SATs for seven-year-olds scrapped from 2023

Controversial assessments taken by England’s seven-year-olds will probably be scrapped by 2023, however nine-year-olds should sit instances desk assessments below new plans.

Asserting the top to obligatory SATs, the federal government stated kids would as an alternative have a “baseline” verify in reception 12 months, aged 4 or 5.

This is able to permit their progress to be tracked and would “unencumber” lecturers, the schooling secretary stated.

However instances desk assessments for 12 months 4 pupils will probably be launched in 2019/20.

The Key Stage 1 assessments in studying, writing, maths and science – used to watch faculties’ progress – have been obligatory for seven-year-olds in England with round 500,000 kids taking them annually.

However they’ve proved controversial, with many lecturers and fogeys against placing younger pupils by means of the assessments.

Those that assist the assessments argue that they guarantee faculties are serving to kids grasp the fundamentals and establish kids who’re struggling.

The federal government introduced on Thursday that they might not be obligatory from 2023.

As an alternative there can be a baseline evaluation of youngsters’s skills of their reception 12 months, at first of their education, which might then be used to measure their progress all through the varsity. Youngsters will nonetheless sit SATs at age 11.

Colleges would additionally not be required to submit assessments of pupils’ studying and maths to the federal government aged 11 – as a result of they had been already being examined in 12 months 6.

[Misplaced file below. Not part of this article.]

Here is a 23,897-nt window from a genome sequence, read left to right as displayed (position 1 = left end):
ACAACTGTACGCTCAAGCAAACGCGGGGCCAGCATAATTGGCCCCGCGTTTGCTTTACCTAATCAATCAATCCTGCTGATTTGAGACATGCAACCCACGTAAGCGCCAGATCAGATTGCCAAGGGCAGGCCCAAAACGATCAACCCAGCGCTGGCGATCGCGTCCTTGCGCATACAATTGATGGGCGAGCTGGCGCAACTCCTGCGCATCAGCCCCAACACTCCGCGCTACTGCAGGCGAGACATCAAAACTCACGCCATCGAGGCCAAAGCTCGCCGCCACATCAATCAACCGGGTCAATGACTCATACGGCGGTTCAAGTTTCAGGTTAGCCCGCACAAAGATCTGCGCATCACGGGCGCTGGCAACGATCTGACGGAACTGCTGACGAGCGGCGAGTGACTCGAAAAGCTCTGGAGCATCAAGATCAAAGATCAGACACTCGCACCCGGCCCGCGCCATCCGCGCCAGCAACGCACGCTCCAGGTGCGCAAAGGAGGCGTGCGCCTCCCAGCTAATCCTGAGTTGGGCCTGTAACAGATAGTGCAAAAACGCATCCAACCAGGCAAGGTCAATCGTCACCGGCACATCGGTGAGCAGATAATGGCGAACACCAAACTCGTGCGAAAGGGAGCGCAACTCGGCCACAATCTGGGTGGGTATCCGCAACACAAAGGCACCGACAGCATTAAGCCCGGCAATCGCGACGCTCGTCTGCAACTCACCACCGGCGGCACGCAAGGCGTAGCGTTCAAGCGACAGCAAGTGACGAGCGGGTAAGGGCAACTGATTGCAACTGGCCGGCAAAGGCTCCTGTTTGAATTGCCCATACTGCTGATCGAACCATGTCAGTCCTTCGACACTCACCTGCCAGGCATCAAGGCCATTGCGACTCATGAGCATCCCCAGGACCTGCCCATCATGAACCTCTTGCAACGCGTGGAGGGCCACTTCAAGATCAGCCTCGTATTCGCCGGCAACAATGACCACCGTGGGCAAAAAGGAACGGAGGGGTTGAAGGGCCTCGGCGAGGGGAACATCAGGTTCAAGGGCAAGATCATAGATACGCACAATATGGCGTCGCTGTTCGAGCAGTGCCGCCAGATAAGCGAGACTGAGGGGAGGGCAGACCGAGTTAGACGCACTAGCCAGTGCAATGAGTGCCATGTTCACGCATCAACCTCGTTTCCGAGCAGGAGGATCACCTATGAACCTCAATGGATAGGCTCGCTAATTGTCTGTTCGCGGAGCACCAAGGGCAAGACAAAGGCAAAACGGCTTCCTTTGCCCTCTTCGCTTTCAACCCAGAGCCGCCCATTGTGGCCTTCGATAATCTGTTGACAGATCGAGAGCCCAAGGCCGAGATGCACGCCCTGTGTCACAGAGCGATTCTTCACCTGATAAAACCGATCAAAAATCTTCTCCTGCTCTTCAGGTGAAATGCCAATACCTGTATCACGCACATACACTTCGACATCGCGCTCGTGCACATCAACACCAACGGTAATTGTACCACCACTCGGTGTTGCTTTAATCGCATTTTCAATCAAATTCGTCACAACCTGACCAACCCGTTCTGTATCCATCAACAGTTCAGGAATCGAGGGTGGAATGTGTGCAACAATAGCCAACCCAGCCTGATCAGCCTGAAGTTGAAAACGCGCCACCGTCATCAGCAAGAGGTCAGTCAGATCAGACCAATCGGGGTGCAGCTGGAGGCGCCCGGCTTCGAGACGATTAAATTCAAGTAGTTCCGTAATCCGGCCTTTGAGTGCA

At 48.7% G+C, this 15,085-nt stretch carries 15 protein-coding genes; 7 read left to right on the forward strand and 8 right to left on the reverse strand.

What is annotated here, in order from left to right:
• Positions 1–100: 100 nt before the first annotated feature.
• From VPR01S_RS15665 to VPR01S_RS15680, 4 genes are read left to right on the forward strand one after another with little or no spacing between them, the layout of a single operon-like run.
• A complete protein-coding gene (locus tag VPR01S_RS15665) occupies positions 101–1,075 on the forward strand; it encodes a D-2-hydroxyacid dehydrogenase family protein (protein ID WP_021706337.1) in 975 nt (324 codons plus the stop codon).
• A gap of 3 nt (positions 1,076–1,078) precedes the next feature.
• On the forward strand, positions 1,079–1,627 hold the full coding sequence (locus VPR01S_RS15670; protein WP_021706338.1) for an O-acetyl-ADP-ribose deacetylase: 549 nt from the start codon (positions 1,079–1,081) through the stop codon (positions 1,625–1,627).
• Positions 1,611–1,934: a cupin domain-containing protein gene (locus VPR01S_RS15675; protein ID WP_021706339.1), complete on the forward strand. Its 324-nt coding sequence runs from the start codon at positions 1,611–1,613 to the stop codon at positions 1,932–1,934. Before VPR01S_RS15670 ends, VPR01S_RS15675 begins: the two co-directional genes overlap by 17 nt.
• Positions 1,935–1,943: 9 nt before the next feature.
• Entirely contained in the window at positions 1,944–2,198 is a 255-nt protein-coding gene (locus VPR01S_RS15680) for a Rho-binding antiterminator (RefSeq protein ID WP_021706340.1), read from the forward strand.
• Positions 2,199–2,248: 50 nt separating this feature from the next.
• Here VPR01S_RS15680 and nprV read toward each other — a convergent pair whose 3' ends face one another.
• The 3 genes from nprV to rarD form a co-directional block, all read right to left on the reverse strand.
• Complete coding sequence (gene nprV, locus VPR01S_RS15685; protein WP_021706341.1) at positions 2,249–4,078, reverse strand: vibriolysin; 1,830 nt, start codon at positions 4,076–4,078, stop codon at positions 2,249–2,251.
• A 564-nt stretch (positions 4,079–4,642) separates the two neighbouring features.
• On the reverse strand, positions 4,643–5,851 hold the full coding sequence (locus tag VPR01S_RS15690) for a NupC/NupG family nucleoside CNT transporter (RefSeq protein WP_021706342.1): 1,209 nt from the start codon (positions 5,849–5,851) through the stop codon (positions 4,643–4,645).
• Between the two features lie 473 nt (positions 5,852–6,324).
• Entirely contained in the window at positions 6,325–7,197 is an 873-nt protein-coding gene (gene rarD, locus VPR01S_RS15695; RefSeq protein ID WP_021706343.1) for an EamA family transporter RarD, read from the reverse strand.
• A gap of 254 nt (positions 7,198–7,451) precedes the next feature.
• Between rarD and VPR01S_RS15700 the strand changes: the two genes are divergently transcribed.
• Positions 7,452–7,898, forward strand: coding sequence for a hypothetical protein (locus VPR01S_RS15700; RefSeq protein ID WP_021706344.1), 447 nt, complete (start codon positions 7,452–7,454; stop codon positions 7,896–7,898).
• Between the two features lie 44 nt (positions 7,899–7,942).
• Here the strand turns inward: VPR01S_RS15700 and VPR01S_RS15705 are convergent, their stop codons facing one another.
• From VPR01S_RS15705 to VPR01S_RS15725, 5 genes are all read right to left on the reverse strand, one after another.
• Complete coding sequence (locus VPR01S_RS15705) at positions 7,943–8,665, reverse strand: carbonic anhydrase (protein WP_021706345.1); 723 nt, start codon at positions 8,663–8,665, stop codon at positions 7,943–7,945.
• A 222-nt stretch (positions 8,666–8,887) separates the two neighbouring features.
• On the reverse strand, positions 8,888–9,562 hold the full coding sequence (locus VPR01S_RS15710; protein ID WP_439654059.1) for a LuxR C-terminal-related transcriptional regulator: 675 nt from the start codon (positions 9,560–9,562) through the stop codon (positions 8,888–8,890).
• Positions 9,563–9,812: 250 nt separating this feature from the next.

This is able to assist “unencumber lecturers to teach and encourage younger kids whereas holding faculties to account in a proportionate and efficient means,” Ms Greening stated.

However instances desk assessments – initially floated final 12 months for pupils aged 11 – can be sat two years earlier in 12 months 4, from 2019/20 to assist kids’s “fluency in arithmetic”.

Kevin Courtney, joint basic secretary of the Nationwide Training Union, stated the assessments can be “a waste of worthwhile time, power and cash and shouldn’t be launched”.

“The reception baseline evaluation and multiplication tables verify will probably be of no academic profit to kids and break a promise to not improve the evaluation burden on main faculties.”

However Nick Brook of the varsity leaders’ union NAHT stated the baseline assessments at reception had been “completely the fitting factor to do” and, if designed correctly, would offer helpful data for faculties whereas avoiding “pointless burdens on lecturers or nervousness for younger kids”.

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Printed at Thu, 14 Sep 2017 19:45:46 +000zero